An arrogant and unorthodox teacher returns as principal to the idyllic high school from which he had earlier been fired to find it a den of drug abuse, gang violence, and urban despair. Eventually his successful but unorthodox methods lead to a clash with city officials that threatens to undo all his efforts. Based on a true story.Written by
Keith Loh <email@example.com>
During the graduation ceremony during the credits, Thomas Sams joins the rest of the seniors. In reality, he would've graduated from Eastside as a member of the Class of 1991. See more »
Mr Clark stops Sams in the hallway when he's about to duck into the bathroom to look for his friends. He begins to question Sams how he's doing in class and asks when he gets his report card. The principal of a school, especially one as hard-nosed as Mr Clark would know when report cards are issued. See more »
First Title Cards:
The following is based on a true story. Once considered one of the finest schools in America, Eastside High of Paterson, New Jersey, declined over the years until an official report called it a "terrible cauldron of violence." The battle of one man, Joe Clark, to save Eastside High School and to restore its former pride is the subject of our story. It began about twenty years ago.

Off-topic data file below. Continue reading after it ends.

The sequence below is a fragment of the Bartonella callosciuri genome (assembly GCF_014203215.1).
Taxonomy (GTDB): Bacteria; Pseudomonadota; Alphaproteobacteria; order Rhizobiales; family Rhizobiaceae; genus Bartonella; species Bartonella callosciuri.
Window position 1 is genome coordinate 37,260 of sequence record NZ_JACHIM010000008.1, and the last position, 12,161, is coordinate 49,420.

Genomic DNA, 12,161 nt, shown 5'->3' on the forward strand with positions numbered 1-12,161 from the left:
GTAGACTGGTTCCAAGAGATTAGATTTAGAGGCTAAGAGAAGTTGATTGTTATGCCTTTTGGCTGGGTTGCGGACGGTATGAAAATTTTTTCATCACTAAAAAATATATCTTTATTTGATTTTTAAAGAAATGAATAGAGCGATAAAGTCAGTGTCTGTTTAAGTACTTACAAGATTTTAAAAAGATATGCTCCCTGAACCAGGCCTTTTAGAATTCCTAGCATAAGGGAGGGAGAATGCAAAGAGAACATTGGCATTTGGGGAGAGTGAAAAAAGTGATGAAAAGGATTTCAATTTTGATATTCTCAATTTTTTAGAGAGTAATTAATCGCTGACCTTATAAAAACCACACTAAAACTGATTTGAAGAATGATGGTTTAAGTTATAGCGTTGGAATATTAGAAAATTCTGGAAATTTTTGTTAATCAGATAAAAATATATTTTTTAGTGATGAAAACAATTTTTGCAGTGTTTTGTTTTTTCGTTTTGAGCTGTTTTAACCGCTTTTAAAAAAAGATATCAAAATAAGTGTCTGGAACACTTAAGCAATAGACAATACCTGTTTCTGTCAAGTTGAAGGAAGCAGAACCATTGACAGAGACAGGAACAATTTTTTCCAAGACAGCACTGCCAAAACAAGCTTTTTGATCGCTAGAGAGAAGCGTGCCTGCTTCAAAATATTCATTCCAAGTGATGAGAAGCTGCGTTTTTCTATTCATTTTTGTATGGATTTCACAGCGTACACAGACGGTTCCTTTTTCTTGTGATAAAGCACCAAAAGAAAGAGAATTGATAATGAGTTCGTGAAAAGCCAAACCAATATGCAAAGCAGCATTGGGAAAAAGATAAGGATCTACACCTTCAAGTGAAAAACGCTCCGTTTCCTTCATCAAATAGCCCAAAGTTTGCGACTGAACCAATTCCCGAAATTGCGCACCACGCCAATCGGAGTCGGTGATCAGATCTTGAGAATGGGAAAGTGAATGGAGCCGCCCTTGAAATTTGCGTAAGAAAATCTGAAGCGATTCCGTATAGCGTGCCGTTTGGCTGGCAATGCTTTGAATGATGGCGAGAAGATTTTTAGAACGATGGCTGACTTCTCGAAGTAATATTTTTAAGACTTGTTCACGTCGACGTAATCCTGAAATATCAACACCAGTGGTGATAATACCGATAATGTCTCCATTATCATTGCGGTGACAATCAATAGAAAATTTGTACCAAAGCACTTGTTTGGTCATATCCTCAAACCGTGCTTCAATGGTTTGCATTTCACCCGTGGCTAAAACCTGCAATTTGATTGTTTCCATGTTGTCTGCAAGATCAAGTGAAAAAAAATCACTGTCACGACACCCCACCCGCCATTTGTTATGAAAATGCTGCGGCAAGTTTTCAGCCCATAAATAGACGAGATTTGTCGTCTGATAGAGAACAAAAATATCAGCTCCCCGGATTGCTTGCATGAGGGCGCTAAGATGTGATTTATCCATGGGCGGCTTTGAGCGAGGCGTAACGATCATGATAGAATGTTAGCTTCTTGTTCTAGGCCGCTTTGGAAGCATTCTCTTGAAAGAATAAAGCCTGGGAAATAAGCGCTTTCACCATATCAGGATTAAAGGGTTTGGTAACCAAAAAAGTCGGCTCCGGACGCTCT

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Much more realistic than "Dangerous Minds" with hardly any cussing
I work in a school that was totally struggling and considered hopeless, marked as "failing" and basically in the same position as Eastside High in Paterson, NJ, the subject and setting of "Lean on Me." "Lean on Me" is a very good, nearly great movie. But better than that it is the true story of a true hero who truly made a difference (http://www.joeclarkspeaker.com/index.html.)
Even if i wasn't a teacher, "Lean on Me" is a solidly recommendable film. Fine workmanship in depicting the underdog who deserves to win from the director of "Rocky." Justifably award winning acting by Morgan Freeman, well before he became a stereotype of himself. BUT, better than the traditional "movie-ishness" of the picture, the story is not only a story of hope, but it is a true and ongoing lesson that real commitment can create real change.
The whole process of the often startling and occasionally unpleasant shock and force necessary to rebuild a dangerously failing school is accurately portrayed. And so is the joyous feeling sensing the turn around taking place.
Even if you never learned anyone's name from the film, the story will inspire. Even if you think of none of the ideas of it, you cannot help but feel its heart.
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